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Choosing a Viewpoint Character

October 23, 2012

Writing books usually advise beginners to stick to one viewpoint character to build a connection between that character and the reader. But within that directive there are still many difficult choices. What’s more compelling: the intimacy of a first person narrator or the more distant perspective of a third person or omniscient narrator?

In her new book, The Casual Vacancy, JK Rowling spins the tale of the divided town of Pagford from the perspective of more than a dozen main characters. The most likeable, Barry Fairbrother, dies almost immediately. Rowling charts the reactions to Fairbrother’s death by switching from head to head to provide the viewpoints of his wife, friends, enemies and even strangers. The initial introductions to each character are brief and everyone is almost uniformly yet uniquely troubled. Other than the dead man, there is no obvious Harry Potter hero. In fact, many of the characters are so flawed that spending time in their heads and lives is distinctly painful.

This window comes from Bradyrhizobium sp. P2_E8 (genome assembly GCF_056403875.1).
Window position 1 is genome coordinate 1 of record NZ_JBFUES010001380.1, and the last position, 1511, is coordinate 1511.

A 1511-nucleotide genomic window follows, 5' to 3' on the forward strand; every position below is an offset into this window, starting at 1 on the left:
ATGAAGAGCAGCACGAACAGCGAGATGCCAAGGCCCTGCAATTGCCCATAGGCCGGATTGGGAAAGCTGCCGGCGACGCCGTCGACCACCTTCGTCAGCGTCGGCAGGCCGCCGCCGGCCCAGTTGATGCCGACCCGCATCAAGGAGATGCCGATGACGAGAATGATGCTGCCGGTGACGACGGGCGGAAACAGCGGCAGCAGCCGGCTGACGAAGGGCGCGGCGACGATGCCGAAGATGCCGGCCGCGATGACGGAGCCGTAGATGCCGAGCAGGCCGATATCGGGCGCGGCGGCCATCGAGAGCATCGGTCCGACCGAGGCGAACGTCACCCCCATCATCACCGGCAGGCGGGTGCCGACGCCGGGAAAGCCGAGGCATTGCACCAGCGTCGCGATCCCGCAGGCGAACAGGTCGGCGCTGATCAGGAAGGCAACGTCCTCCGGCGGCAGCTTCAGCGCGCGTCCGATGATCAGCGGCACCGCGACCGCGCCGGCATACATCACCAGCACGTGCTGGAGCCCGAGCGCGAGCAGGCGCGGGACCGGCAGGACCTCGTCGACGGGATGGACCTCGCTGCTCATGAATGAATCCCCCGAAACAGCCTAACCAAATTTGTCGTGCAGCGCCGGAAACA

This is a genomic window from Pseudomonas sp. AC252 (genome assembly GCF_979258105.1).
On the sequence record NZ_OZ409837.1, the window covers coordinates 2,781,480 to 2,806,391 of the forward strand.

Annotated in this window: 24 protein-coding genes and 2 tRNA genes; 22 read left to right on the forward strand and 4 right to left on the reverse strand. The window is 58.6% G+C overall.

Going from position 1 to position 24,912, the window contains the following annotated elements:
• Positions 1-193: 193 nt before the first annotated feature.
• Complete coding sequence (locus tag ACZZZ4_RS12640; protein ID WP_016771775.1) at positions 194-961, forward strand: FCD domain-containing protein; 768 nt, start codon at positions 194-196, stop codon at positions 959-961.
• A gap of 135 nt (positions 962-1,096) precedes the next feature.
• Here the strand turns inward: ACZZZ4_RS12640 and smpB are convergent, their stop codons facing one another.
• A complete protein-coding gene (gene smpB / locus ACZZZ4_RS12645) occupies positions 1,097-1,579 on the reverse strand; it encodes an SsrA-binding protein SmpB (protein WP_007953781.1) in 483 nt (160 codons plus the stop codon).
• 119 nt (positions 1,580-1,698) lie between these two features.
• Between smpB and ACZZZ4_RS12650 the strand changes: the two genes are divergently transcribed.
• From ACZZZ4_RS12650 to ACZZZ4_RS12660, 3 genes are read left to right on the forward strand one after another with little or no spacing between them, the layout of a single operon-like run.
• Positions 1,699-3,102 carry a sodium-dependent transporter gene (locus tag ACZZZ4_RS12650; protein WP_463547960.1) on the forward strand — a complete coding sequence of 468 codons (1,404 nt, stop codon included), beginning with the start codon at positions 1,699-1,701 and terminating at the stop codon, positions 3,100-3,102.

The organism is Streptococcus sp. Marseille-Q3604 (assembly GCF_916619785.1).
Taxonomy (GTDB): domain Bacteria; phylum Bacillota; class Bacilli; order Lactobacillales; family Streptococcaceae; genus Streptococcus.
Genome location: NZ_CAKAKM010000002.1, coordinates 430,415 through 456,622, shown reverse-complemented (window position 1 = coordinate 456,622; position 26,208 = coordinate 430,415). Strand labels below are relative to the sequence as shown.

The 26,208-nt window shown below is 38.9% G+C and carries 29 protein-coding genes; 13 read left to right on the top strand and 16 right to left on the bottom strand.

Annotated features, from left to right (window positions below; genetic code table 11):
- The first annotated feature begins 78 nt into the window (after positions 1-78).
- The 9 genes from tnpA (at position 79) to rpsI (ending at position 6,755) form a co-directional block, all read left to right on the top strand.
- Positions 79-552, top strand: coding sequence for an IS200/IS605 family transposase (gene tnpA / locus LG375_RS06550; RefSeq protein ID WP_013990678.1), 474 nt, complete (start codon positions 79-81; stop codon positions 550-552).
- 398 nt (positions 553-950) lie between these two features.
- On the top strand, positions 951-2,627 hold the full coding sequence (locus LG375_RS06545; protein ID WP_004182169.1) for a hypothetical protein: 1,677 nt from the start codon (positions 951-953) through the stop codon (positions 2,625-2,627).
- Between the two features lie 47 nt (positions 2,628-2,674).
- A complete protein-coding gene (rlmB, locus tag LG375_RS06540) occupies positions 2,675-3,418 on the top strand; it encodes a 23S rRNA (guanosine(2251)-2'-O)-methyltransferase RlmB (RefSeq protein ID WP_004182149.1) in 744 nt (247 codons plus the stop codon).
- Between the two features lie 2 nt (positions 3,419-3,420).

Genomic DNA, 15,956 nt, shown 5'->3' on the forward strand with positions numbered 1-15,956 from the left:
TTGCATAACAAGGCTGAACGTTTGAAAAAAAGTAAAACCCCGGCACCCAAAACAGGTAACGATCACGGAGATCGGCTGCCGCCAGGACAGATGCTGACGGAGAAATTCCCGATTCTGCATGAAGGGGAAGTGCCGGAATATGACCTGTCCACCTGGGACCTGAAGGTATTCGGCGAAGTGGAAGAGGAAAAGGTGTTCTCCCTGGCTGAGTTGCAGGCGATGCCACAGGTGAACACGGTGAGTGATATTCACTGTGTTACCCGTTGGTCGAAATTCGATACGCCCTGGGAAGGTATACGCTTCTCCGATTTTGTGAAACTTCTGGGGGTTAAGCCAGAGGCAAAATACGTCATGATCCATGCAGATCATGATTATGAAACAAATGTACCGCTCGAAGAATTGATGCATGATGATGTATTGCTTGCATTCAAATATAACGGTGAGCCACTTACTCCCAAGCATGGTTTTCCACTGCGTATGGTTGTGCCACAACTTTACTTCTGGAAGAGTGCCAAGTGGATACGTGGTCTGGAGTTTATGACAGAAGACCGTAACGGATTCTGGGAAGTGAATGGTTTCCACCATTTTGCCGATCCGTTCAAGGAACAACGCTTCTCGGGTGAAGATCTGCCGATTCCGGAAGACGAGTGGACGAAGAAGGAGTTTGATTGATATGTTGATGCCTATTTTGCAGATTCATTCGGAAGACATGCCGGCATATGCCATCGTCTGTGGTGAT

But by moving the reader from viewpoint to unflinching viewpoint, JK Rowling crafts a portrait of the community as a living entity, with each life enmeshed in all the others. The story circles deeper and deeper into the hidden recesses of the history and habits of each of the characters. Events spin faster and soon the reader can’t look away from pompous Howard Mollison, chillingly self-centred Fats Wall or the tragic Krystal Weedon. Rowling forces us to inhabit their lives until we finally realize the truth of the old adage, “Nothing that is human is alien to me.” We are looking into mirrors of our own flawed selves. In the end, like Sukhvinder, Andrew, Gaia, Parminder and at least some of their friends and family, we learn to regard each other with just a little more compassion.

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One Comment leave one →
  1. October 23, 2012 9:34 pm

    The fastest way to turn an antagonist into a protagonist is to present from his/her point of view. I’m convinced that’s because as humans, we are all ultimately flawed.

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